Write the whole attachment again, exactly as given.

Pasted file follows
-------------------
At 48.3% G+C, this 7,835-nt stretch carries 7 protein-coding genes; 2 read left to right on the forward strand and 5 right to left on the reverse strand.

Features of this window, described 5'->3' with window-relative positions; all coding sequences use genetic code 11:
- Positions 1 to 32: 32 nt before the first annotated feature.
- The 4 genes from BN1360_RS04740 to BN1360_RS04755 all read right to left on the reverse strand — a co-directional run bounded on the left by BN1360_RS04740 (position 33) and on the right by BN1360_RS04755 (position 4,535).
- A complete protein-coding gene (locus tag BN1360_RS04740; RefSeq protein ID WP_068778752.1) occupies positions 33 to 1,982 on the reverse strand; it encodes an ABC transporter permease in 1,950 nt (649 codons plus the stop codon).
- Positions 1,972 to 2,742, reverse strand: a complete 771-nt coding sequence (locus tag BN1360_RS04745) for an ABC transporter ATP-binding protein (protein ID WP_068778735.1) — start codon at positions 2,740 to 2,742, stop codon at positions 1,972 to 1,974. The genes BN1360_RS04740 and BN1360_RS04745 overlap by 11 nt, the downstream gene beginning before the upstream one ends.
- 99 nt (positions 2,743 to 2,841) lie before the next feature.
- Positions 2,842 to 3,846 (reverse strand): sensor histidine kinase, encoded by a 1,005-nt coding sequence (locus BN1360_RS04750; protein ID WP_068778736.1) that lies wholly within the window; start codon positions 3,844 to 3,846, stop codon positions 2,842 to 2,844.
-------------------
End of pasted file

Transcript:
At 48.3% G+C, this 7,835-nt stretch carries 7 protein-coding genes; 2 read left to right on the forward strand and 5 right to left on the reverse strand.

Features of this window, described 5'->3' with window-relative positions; all coding sequences use genetic code 11:
- Positions 1 to 32: 32 nt before the first annotated feature.
- The 4 genes from BN1360_RS04740 to BN1360_RS04755 all read right to left on the reverse strand — a co-directional run bounded on the left by BN1360_RS04740 (position 33) and on the right by BN1360_RS04755 (position 4,535).
- A complete protein-coding gene (locus tag BN1360_RS04740; RefSeq protein ID WP_068778752.1) occupies positions 33 to 1,982 on the reverse strand; it encodes an ABC transporter permease in 1,950 nt (649 codons plus the stop codon).
- Positions 1,972 to 2,742, reverse strand: a complete 771-nt coding sequence (locus tag BN1360_RS04745) for an ABC transporter ATP-binding protein (protein ID WP_068778735.1) — start codon at positions 2,740 to 2,742, stop codon at positions 1,972 to 1,974. The genes BN1360_RS04740 and BN1360_RS04745 overlap by 11 nt, the downstream gene beginning before the upstream one ends.
- 99 nt (positions 2,743 to 2,841) lie before the next feature.
- Positions 2,842 to 3,846 (reverse strand): sensor histidine kinase, encoded by a 1,005-nt coding sequence (locus BN1360_RS04750; protein ID WP_068778736.1) that lies wholly within the window; start codon positions 3,844 to 3,846, stop codon positions 2,842 to 2,844.